As is the case with mercury, researchers are still trying to assess what effect PCBs have on human health at low and moderate levels, or due to the fact that they build up in your body over time. Since concerns about PCBs in food are relatively new, it’s difficult to know what types of fish to avoid besides farmed salmon. Henry Lovejoy of EcoFish recommends avoiding larger fish at the top of the food chain, since they accumulate more PCBs than small fish. You can also look for seafood that’s specifically been tested for PCBs.
Though not as prevalent as mercury and PCBs, other toxins have also been found in fish, including the known carcinogen dioxin, as well as the EPA-banned pesticide dieldrin, which is a neuro-, liver- and immunotoxin.
See our "Safe, Sustainable Seafood Guide" (below) to find the safest types of fish. (Toxin data fromt he FDA, EPA, and EWG.)
Fish and the Environment
Some types of fish have environmental problems associated with them, making them a not-so-good choice for your dinner plate. These include:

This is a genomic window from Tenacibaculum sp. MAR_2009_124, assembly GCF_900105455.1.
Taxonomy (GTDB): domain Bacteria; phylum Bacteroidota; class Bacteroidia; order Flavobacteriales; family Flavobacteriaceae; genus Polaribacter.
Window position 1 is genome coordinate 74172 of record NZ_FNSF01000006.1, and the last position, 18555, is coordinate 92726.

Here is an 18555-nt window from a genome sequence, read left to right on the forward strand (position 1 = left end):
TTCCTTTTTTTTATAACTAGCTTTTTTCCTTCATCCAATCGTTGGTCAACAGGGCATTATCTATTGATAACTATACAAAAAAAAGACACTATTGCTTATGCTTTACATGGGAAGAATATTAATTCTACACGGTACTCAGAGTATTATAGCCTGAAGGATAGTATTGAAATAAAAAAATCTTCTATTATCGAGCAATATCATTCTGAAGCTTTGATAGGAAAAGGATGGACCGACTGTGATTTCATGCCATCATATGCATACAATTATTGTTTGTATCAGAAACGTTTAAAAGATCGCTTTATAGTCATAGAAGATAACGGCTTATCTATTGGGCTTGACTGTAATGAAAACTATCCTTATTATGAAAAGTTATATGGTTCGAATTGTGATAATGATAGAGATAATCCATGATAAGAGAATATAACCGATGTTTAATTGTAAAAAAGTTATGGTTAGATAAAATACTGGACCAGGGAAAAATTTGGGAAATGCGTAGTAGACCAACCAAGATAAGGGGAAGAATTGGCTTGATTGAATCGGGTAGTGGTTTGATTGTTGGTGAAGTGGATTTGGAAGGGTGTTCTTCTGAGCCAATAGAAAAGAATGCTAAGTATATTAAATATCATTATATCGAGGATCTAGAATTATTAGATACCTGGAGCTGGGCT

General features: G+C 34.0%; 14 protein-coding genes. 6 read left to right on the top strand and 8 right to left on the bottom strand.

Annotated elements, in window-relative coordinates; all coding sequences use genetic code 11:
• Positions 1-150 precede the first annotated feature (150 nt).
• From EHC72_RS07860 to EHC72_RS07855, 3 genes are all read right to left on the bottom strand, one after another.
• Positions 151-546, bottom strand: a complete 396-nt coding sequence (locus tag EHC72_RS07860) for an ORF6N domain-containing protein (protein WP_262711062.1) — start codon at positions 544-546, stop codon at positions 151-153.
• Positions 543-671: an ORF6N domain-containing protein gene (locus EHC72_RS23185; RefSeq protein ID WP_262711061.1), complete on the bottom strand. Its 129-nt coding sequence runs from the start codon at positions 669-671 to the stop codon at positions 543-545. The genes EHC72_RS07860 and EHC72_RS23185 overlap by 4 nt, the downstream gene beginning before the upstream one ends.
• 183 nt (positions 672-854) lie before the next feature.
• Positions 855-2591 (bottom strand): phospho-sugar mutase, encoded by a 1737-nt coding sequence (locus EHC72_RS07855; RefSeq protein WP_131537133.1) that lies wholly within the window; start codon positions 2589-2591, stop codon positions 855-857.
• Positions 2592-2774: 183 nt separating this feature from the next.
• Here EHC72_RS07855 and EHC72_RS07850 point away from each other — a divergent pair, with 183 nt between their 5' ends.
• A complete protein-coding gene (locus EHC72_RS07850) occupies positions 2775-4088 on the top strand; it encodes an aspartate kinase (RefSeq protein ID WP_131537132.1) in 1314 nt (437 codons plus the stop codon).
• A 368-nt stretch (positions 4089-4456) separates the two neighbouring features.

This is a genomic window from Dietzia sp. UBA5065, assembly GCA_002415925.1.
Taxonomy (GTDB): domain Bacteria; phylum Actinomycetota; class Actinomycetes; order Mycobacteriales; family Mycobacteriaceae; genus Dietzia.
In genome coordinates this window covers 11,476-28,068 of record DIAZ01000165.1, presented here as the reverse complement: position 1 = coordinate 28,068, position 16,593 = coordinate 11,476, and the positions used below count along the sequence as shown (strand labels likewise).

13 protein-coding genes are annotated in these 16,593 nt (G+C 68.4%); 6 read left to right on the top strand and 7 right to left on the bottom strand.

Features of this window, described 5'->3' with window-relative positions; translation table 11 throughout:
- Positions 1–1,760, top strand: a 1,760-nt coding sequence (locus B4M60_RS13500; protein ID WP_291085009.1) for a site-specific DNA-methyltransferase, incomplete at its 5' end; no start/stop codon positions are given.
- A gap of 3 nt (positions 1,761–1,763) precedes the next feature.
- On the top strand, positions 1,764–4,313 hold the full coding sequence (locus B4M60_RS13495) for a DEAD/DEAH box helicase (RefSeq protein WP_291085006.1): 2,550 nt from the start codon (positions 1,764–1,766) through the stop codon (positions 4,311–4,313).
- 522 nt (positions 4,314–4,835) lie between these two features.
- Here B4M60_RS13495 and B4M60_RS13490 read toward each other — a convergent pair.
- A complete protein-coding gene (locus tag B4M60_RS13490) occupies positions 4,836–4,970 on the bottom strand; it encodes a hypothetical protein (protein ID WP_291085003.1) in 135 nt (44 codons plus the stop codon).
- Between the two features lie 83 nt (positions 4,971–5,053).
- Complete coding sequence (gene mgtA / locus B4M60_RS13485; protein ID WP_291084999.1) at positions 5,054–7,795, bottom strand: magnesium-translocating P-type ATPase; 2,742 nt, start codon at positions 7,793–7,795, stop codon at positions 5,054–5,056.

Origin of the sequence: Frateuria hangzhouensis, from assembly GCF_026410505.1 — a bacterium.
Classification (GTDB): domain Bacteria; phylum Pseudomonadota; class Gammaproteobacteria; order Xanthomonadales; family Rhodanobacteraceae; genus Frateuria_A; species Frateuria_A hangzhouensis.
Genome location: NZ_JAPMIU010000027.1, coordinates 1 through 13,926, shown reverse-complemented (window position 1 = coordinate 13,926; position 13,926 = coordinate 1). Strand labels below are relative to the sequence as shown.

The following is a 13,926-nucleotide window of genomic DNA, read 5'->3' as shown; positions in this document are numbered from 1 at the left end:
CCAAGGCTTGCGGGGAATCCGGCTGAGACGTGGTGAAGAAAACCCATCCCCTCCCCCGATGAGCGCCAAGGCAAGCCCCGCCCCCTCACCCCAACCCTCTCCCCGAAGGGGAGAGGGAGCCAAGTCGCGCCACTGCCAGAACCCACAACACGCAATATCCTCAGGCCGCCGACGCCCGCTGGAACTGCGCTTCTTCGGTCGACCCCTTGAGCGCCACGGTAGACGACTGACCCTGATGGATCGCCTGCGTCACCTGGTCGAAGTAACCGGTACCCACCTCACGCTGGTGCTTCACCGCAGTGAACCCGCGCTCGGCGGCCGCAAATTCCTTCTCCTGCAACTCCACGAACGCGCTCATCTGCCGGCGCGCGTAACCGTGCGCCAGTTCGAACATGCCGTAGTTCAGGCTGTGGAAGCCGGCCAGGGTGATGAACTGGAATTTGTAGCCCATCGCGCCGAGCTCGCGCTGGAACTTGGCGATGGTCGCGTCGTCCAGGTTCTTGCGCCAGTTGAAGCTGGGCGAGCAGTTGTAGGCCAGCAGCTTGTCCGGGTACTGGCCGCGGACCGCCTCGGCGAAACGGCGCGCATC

Overfishing: We’re catching and eating certain types of fish, such as Chilean sea bass, faster than they can replenish their populations.
Catching Methods: Environmentally unsound catching methods are a major contributor to the decline of our oceans. The ocean floor and coral reefs are being severely damaged by bottom trawlers, for example, which scrape the sea floor in an effort to catch bottom-dwelling fish. Also, when fishers use large nets and bottom trawlers, which take in everything in their path, they’re usually searching for a specific type of fish. Consequently, only a small portion of what they catch is kept, and the bycatch, or what’s left over, gets thrown back—usually dead or dying. The United Nations estimates that 27 million tons of fish are unintentionally caught and thrown away by commercial fishers each year.
Farming Methods: Certain types of fish are conventionally farmed in ways that are harmful to their aquatic environments. For example, corporate fish farms often create fish monocultures that pollute their surrounding environments with waste, chemicals, and even antibiotics.
Our "Safe, Sustainable Seafood Guide" (below) contatins everything you need to know to choose those types of fish that are harvested in ways that aren't contributing to our oceans' decline. (Environmental data from the Monterey Bay Aquarium, the Blue Ocean Institute, and Environmental Defense.)
Safe, Eco-Friendly Alternatives